• Distributed audio accompanies this scenario, and solutions exist to mitigate audio latency issues. Curiously, having not been presented a distributed video solution, or provided solid reasoning for its inclusion, is the client just now embarrassingly discovering he or she has been underserved, observing the syncing issues across multiple displays from a single point of observation?
  • Kaleidescape Systems
    • Kaleidescape has experienced price reductions broadening its appeal to a wider array of clients. As a source into a video distribution system, it becomes untethered from a theater or prime viewing location to be available to every display.

  • Update and Upgrade Concerns
    • TV manufacturers bundle streaming capabilities from a variety of providers (subscriptions required) and initially, it provides a highly appealing element of convenience. In time however, the apps combined with the available update storage space the manufacturer allots, collide and the apps become static, unable to upgrade.
    • Streaming providers update their apps for optimization with external streaming devices. With the rapid advancements to streaming with Dolby Vision and HDR10 content, plus Dolby Atmos and DTS-X, internal apps have a propensity to be left to wallow as providers become reluctant to tailor new content to outmoded apps, due to the added production costs. And the time when this begins to occur shortens each cycle. As a result, content to slows and buffers, leaving end-users puzzled and frustrated.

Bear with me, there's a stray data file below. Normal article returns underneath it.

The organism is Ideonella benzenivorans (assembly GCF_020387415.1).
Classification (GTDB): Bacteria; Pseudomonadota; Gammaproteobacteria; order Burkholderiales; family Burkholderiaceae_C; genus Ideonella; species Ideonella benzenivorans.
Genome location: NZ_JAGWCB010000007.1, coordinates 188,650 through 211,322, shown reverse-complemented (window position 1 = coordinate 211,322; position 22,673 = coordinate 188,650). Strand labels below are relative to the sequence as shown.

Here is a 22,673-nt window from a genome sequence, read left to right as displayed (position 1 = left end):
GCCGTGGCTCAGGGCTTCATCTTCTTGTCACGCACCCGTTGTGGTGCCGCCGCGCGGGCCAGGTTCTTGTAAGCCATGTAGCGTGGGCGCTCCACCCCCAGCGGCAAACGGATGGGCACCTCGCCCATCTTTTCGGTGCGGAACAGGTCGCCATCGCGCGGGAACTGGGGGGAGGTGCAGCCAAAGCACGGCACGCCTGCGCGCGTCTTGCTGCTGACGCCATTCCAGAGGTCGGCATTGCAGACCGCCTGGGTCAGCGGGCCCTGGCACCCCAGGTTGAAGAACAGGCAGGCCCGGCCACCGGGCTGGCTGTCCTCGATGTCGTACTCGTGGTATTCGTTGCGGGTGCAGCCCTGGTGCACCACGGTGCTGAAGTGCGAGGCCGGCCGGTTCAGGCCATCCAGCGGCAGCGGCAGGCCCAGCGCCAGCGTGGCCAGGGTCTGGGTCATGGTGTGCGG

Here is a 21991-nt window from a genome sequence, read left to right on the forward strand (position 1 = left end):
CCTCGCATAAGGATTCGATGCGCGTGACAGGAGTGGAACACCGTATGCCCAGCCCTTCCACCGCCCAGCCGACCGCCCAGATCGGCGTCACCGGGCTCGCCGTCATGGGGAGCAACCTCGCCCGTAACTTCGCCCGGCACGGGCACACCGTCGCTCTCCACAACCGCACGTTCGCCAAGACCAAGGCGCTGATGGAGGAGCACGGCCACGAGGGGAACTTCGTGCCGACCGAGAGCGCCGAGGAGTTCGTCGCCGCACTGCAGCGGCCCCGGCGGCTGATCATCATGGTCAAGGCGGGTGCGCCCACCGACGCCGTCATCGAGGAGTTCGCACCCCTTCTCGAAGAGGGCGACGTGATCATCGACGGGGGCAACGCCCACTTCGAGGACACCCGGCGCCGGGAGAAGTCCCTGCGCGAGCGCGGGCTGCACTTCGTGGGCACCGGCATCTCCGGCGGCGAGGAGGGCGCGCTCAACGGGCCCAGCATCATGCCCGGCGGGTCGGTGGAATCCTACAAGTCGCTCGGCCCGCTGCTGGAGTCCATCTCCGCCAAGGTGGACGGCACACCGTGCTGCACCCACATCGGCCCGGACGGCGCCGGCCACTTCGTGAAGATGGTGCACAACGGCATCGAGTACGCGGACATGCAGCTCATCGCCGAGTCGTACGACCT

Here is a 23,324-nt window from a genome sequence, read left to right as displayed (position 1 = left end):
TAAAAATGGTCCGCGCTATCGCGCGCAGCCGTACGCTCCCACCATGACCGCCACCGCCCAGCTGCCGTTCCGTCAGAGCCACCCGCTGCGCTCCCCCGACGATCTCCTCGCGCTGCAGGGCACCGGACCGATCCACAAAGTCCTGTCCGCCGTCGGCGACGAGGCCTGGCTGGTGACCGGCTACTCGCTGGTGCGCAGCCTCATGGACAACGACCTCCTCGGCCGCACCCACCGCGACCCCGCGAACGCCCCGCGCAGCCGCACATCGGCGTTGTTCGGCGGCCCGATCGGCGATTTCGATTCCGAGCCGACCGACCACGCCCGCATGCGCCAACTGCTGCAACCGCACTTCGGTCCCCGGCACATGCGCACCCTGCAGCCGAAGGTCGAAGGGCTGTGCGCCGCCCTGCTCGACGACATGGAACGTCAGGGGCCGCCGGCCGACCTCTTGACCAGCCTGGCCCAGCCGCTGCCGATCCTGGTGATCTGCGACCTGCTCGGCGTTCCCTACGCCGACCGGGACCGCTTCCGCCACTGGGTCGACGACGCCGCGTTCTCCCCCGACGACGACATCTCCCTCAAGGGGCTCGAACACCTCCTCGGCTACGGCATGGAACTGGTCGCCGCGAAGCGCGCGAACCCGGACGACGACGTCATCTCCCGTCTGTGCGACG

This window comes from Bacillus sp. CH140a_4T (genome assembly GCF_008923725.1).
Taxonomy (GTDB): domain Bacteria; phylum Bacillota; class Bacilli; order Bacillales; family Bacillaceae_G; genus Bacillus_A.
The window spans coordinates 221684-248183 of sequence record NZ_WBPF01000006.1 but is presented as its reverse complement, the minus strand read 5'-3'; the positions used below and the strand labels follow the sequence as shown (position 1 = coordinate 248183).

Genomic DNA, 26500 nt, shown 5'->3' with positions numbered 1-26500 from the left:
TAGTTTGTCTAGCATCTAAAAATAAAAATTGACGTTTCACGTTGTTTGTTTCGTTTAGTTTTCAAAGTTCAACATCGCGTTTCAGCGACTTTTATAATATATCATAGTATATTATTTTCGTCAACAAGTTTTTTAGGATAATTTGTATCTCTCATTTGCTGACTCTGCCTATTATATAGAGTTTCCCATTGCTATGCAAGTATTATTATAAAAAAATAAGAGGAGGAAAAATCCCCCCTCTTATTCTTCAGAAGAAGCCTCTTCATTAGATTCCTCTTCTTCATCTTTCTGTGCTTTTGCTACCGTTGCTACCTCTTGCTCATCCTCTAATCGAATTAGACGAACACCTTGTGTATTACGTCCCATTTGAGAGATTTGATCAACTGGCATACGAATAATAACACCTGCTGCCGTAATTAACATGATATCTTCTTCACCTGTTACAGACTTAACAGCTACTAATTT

• In distributed systems, sources delivered to multiple displays maintain update optimization, continuing to deliver the best fidelity available.
    • When source upgrades become necessary, replacing a single device is a less daunting task than one behind every display.
  • Distribution Logistics
    • A source per household member enables hyper-personalized content to be delivered to that person at any connected display.
    • Account limitations are likely kept in check, unless household members number more than Apple’s limit of 5.
    • Multiple iTunes accounts are certainly possible, but shared devices require separate log-ins, likely a source of irritation.
  • Provider Subscription Stipulations
    • Multiple streaming devices may entail subscription limitations with some accounts. For example, an NFL Sunday Ticket subscription allows streaming to one device only.